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Calgary arena project team on pause to sort out budget, facility differences

The project team working on Calgary’s new $550 million Event Centre has been put on pause to sort out differences in the project estimate and the facility requirements, according to the Calgary Municipal Land Corporation, the project manager.

This comes after Calgary city council spent five hours in a closed-door meeting Tuesday afternoon that included discussion on capital projects.

While rumours had circulated about potential cost overruns due to inflationary pressures, escalating building costs and scope changes, no details were made public after the session.

LiveWire Calgary has since learned that the project budget wouldn’t build the arena that had originally been approved. This was due to a variety of cost escalations.

We have also learned that concurrently, scope changes were requested by Calgary Sports and Entertainment Corporation (CSEC). These were two separate issues, according to the information provided.

It’s believed that the cost difference between the combined items is $70 million, but could end up being double that, according to information provided to LiveWire Calgary.

The agreement does state that changes initiated by one party would be covered solely by the initiating party.

“The decision to take this pause is the responsible and prudent approach to ensure we find the best solutions to move the project forward successfully, without incurring any additional costs on the project while these discussions progress. The team is working collaboratively to find a suitable path forward,” said Kate Thompson, President and CEO, Calgary Municipal Land Corporation.

It’s the latest wrinkle in the ongoing Calgary arena saga, which began in 2015.  At that time, the Calgary Sports and Entertainment Corporation (CSEC) pitched the $890 million Calgary NEXT plan in the West Village part of downtown Calgary.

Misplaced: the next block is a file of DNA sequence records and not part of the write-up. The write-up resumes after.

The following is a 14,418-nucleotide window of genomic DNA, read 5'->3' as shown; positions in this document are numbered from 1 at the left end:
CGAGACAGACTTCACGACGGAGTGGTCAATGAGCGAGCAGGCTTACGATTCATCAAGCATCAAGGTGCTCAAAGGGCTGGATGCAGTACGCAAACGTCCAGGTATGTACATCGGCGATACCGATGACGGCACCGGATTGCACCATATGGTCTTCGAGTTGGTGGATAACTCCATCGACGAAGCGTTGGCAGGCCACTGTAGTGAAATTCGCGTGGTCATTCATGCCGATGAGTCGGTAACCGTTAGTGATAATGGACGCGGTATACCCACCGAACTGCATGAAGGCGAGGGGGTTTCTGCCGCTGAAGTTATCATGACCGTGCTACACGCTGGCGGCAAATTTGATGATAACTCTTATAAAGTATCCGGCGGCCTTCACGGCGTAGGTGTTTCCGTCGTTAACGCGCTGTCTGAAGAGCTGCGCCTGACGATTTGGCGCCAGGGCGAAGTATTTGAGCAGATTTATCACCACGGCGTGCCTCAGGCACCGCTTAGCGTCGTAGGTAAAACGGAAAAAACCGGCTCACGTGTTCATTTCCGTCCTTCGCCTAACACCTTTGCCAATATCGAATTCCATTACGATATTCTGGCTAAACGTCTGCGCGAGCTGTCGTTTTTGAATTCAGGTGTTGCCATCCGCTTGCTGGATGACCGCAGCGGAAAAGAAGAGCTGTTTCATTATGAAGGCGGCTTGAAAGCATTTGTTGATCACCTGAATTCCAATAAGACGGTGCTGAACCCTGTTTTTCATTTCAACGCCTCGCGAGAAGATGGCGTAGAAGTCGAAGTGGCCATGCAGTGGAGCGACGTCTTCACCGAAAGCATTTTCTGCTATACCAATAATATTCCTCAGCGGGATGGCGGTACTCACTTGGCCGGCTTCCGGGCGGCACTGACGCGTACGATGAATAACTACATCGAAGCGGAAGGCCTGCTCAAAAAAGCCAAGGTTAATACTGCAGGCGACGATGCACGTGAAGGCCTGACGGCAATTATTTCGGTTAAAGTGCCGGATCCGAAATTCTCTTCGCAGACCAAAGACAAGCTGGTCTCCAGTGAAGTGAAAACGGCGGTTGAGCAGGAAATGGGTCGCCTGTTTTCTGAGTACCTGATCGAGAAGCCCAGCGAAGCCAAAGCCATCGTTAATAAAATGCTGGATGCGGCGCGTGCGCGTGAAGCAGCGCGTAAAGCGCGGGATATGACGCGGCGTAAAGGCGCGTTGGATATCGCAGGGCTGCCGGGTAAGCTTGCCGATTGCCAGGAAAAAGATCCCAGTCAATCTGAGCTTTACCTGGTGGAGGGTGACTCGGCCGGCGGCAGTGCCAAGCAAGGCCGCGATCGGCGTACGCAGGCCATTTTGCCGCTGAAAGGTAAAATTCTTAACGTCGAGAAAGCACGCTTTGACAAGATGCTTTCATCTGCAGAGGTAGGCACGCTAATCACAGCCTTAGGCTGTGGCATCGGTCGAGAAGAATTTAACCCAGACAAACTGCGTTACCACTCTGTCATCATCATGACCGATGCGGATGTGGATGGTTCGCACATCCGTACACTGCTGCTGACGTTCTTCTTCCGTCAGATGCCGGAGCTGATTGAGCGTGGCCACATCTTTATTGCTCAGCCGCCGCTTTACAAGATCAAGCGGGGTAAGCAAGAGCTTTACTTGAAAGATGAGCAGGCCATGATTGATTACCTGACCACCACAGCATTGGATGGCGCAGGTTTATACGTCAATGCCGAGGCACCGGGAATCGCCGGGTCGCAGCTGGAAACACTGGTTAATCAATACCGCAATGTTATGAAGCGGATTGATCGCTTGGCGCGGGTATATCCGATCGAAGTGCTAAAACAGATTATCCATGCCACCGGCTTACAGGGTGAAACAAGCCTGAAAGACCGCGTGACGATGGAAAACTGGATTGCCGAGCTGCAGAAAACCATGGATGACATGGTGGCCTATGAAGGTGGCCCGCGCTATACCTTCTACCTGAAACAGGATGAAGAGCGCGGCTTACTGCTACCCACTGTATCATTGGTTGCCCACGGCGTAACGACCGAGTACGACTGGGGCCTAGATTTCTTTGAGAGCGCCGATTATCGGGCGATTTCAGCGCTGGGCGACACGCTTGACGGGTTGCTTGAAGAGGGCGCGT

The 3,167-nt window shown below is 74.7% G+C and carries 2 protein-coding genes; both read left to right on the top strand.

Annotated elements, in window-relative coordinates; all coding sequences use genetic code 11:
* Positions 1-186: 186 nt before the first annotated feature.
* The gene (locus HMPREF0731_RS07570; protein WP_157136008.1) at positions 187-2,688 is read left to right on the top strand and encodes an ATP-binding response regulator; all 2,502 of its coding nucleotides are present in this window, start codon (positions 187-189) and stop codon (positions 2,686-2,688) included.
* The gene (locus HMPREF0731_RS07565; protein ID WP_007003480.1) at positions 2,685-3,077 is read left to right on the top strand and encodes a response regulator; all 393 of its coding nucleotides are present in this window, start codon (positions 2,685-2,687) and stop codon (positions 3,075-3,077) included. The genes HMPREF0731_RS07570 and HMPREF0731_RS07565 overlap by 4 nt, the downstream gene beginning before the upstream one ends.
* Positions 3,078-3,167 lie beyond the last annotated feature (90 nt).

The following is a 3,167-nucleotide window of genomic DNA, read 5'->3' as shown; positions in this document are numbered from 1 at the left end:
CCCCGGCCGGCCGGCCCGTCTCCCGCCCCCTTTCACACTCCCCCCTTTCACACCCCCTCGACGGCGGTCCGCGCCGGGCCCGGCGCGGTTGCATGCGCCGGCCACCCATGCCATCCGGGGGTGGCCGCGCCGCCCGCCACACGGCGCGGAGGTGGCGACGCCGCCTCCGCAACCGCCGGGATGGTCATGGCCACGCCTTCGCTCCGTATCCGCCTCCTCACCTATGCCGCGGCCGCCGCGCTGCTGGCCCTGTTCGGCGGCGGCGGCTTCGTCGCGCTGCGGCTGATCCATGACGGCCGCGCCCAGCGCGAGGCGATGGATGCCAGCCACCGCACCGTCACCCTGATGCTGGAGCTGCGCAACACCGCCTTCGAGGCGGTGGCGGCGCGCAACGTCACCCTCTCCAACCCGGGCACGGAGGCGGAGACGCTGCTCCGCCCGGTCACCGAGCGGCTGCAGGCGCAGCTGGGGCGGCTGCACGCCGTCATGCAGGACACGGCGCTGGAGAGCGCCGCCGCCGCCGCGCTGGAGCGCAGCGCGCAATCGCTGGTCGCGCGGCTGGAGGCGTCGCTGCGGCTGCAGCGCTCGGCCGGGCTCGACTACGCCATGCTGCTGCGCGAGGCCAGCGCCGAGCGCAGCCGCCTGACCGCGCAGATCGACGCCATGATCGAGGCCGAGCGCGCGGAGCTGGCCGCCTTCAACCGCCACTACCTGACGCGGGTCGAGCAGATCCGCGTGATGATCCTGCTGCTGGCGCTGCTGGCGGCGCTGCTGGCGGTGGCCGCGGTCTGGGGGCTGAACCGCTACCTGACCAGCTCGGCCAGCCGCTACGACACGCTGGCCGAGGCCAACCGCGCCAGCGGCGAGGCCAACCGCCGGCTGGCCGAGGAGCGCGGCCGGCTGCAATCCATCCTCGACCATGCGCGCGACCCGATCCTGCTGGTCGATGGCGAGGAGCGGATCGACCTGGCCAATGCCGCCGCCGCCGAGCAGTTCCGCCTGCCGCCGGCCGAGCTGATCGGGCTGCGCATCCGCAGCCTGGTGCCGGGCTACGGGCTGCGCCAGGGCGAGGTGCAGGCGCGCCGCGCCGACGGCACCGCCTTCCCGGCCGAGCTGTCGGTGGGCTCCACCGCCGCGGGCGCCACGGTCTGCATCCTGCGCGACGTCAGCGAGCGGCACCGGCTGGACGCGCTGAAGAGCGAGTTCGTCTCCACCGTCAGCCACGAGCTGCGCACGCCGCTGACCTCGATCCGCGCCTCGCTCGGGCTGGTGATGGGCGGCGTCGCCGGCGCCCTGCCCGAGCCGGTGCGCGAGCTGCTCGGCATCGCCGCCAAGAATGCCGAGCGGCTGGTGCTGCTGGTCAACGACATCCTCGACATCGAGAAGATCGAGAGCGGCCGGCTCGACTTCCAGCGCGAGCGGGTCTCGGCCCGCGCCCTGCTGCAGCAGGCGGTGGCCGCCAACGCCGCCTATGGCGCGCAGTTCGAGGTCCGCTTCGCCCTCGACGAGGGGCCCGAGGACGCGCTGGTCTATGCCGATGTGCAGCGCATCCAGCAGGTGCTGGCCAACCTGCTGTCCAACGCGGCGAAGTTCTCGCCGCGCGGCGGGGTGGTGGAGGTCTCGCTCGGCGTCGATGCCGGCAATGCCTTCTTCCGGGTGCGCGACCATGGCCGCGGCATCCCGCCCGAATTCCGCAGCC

That deal was later quashed and ushered in a freeze in negotiations on a potential new arena.

In 2018, the CSEC and the city came together, led by the Event Centre Steering Committee, which was chaired by Coun. Jeff Davison.

A deal was finally approved in July 2019. It was officially signed in December of that year. Since then, prep work, including design has been ongoing.

Reaction to the pause

Coun. Jyoti Gondek, who voted in favour of the initial deal in 2019, said she could not speak about what was said behind closed doors Tuesday afternoon.  Gondek is also running to be Calgary’s next mayor.

“What I can say is in 2019, in July, council made a decision to enter into an event center deal and agreements have been signed,” Gondek said.

“That’s the deal I supported at that time. That’s the deal I continue to support. It is the one that is before us.”

We asked if it could mean more money tacked on to the cost of the deal. Or, a potential reopening of the Calgary arena deal.  Gondek didn’t comment on those questions. She said that the current deal is the one she would continue supporting.

These facility differences would have to be ironed out before council goes on a summer break. If not, it could mean that the next council could be faced with the decision.

Not a penny more: Coun. Farkas

After Tuesday’s closed-door session, Coun. Jeromy Farkas, also in the running for mayor, attempted to have the proposed amendments made public. That measure failed.

“Without going into the substance, my hands are a bit tied here, but I would say that this is by far the most stunning thing that I’ve seen in my entire time as a councillor,” Farkas said.

“I will not support this and I want to be on the record, especially during the pandemic, once Calgarians find out about this, they will be furious. I believe very, very strongly that we owe the public transparency and the Calgarians to deserve to know clearly what we’re voting on.”

In an interview Wednesday afternoon, Coun. Farkas said given the current financial situation, putting any more money into the arena should be completely off the table.

“I didn’t support the arena in the first place because of the unrealistic budgets, the lack of transparency and the very real chance of taxpayers being on the hook for cost overruns,” Farkas said.

“It looks like this exact thing has happened. For better or for worse, the deal is a deal and I think City Council should honour its commitments.”